Culture & Society

  • Issue 96 / November - December 2013



    (Dis) Honor Killings: How Islam Can Help Prevent Them

    Kim Soltani

    It has been claimed that many crimes against women are carried out in the name of Islam, and that the religion condones the poor treatment of women. For the purpose of this essay, "honor killings" will be examined from both a cultural point of view and from an Islamic perspective. Whilst in some cases, an honor killing may appear to have a link to Islam, it is in fact the lack of Islam, and especially its selective application in the case of some Muslim societies, that leads to an erroneous and misguided view of what honor killings really are and their base causes. In reality, honor killing is not a problem of some Muslim societies only – it exists in very similar forms in many cultures and territories. It is the same disoriented psychology based upon personal desires and a lack of self control that underlies murder and violence against women around the world.

    Honor killings are not a new type of murder or unique to any particular time or place. They are not associated with Islam, and there is no difference in their base causes or those of Femicide and crimes of passion. Several religious and cultural traditions have held the view that women are second class citizens compared to men; that their place in society is to benefit men; or that they are possessions to be dealt with in a manner befitting a man's choice. In Ancient Rome, "honor played an important part in the structure of Roman society… justifications for honor killings can be found in the family law of the Roman Empire" (Shah-David, 2011 p. 191). The legal differentiations between honor killings and other forms of homicide are based in Roman law. The father, or pater familias (head of the family), had jus vitae ac necis (power of life and death), thus no punishment could be imposed on a father or husband for killing their female family members (Bettiga-Bourerbout, 2005). It is also said that Judeo-Christian religious tradition claims men and women were punished because of Eve's decision to eat the forbidden fruit; women were punished further by being made subservient to men, and made to suffer through the pain of child birth and menstruation (Azeem, n.d.). Yet as Shah-David claims, killing in the name of honor is also found in other societies, such as Hindu communities and in Sardinia and Sicily. Despite these incidences, "this does not mean that Roman Catholicism encourages it" (2011 p. 191). In Australia, in a case of a Western Caucasian couple, a man strangled his wife, and community members claimed, "It is an honor killing…to avenge his male pride, to reassert his status in the world. He saw himself as the patriarch of the family and refused to accept her right to leave." (The Age, 2006). The question must be asked why Islam remains as justification for femicide and why its occurrence is amplified when committed in Muslim societies.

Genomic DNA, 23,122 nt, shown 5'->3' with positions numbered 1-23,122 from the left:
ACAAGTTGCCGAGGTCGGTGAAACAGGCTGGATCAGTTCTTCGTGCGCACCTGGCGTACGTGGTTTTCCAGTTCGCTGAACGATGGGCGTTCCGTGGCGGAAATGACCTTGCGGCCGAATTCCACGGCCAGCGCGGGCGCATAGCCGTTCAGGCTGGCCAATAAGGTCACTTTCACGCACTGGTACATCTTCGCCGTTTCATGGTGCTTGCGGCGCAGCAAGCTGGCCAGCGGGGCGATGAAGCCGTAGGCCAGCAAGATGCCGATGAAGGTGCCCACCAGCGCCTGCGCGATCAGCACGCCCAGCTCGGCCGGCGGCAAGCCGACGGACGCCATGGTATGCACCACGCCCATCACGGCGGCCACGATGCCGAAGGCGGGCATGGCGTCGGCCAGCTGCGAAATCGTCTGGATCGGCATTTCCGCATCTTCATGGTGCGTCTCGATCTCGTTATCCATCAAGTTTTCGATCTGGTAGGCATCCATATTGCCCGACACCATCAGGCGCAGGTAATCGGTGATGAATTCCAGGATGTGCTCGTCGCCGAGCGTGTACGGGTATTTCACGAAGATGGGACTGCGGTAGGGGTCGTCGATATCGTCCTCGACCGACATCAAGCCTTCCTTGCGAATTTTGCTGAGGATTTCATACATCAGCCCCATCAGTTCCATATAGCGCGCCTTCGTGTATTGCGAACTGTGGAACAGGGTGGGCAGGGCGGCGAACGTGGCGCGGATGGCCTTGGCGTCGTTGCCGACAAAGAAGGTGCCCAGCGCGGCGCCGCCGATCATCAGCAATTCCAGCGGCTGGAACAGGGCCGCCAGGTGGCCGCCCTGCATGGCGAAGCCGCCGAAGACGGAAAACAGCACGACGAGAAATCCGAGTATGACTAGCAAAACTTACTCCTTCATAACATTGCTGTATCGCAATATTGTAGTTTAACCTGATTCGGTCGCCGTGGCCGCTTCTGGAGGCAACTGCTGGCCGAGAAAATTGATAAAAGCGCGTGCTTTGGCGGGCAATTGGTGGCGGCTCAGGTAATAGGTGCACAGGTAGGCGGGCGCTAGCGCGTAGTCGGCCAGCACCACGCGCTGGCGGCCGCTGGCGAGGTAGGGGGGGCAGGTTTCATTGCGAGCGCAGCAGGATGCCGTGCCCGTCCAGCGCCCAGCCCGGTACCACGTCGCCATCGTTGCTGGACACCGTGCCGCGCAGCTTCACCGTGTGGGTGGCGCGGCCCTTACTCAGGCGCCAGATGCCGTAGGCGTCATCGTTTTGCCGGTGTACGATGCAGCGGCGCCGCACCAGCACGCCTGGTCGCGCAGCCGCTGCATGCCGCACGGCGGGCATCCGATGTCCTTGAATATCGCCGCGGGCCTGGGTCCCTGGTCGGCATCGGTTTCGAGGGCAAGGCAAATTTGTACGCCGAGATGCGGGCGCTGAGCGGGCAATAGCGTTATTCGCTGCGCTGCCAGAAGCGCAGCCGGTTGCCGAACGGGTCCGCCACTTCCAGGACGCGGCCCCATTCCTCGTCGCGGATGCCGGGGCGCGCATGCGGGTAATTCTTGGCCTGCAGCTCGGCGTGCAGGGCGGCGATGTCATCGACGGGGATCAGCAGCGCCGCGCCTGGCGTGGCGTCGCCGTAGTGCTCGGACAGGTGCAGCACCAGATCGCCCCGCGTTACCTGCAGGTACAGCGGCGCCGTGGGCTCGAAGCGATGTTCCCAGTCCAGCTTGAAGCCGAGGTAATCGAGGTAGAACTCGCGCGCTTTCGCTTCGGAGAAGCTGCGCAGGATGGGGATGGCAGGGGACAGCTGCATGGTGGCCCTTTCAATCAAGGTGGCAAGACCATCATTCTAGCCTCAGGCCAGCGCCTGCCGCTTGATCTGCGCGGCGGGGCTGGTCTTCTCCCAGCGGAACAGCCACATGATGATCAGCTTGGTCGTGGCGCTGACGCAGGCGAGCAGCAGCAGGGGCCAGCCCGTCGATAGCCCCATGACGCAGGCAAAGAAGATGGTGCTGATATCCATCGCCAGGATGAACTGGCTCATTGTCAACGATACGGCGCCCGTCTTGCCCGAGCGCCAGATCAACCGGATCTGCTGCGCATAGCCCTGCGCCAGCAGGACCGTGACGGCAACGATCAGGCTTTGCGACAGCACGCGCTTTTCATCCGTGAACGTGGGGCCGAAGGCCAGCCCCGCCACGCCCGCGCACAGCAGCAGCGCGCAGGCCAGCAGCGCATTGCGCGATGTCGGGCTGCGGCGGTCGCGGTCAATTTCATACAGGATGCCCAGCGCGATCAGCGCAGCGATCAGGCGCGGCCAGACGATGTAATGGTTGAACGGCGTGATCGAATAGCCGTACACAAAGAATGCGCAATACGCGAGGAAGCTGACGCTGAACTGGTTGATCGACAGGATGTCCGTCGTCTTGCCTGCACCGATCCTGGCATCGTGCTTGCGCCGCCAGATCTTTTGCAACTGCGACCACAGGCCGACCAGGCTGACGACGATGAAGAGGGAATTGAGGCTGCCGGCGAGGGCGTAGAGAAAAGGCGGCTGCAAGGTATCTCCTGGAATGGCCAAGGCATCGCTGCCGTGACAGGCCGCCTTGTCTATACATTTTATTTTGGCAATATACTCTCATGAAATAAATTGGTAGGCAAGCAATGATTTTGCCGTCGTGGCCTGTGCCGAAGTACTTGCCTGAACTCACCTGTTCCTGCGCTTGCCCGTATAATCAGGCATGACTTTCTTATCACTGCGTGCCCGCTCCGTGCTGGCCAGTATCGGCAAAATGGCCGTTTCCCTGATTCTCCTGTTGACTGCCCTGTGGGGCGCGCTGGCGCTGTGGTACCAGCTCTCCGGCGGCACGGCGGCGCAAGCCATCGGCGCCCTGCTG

Islam calls people to unburden themselves from the restraints and false claims of the material life and to return to God and the true way of life. As such, a society with material values will stand against such an ideal (Abushouk, 2006). Honor killings are a cultural practice, just as the Western media magnifying their occurrence is also cultural. It is statistically recorded that crime incidents against women in some Western countries are drastically higher when compared to Muslim and some non-Western countries. (Nation Master, 2011). These statistics support that Islam is not behind the underlying attitudes of violence towards women.

    Honor killing is the murder of a person who has supposedly brought dishonor to a family and where a public display condemning that person is required to restore family respect. This supposed shame is most commonly attributed to a family member who commits – or is accused, or suspected of committing – an indecent sexual act. Even rape is sometimes considered to "blacken" a woman's chastity, and thus tarnishing her family's honor. There is a belief that blood will remove the stain upon the family. This means the death of the woman – and sometimes, though less often, the death of the man, too. These deaths are very often public.

    Honor killings may also occur when a woman will not enter into a forced marriage, seeks to obtain a divorce, or acts in any way which may be considered sexually promiscuous and a male family member feels dishonored by such displays (Merry, 2009). Being "too Western" is also a reason given to justify this type of crime (Chesler, 2010).

    However, Islam gives very clear instructions about behaviors regarding women, adultery, divorce and legal testimony; these instructions go against any justification for honor killings. Women are considered the spiritual equal of men, their responsibilities towards God the same. There are differences between a man and woman regarding their respective worldly duties, but there is plenty of evidence in the Qur'an and in the practice of the Prophet that women should be treated fairly and gently. They are to be treated with a deep respect, going so far as to lay heaven under a mother's feet (Hadith, Ahmad Nasai), and are entitled to receive honor and the best form of care: "The best among you is the one who is the best towards his wife" (Muslim).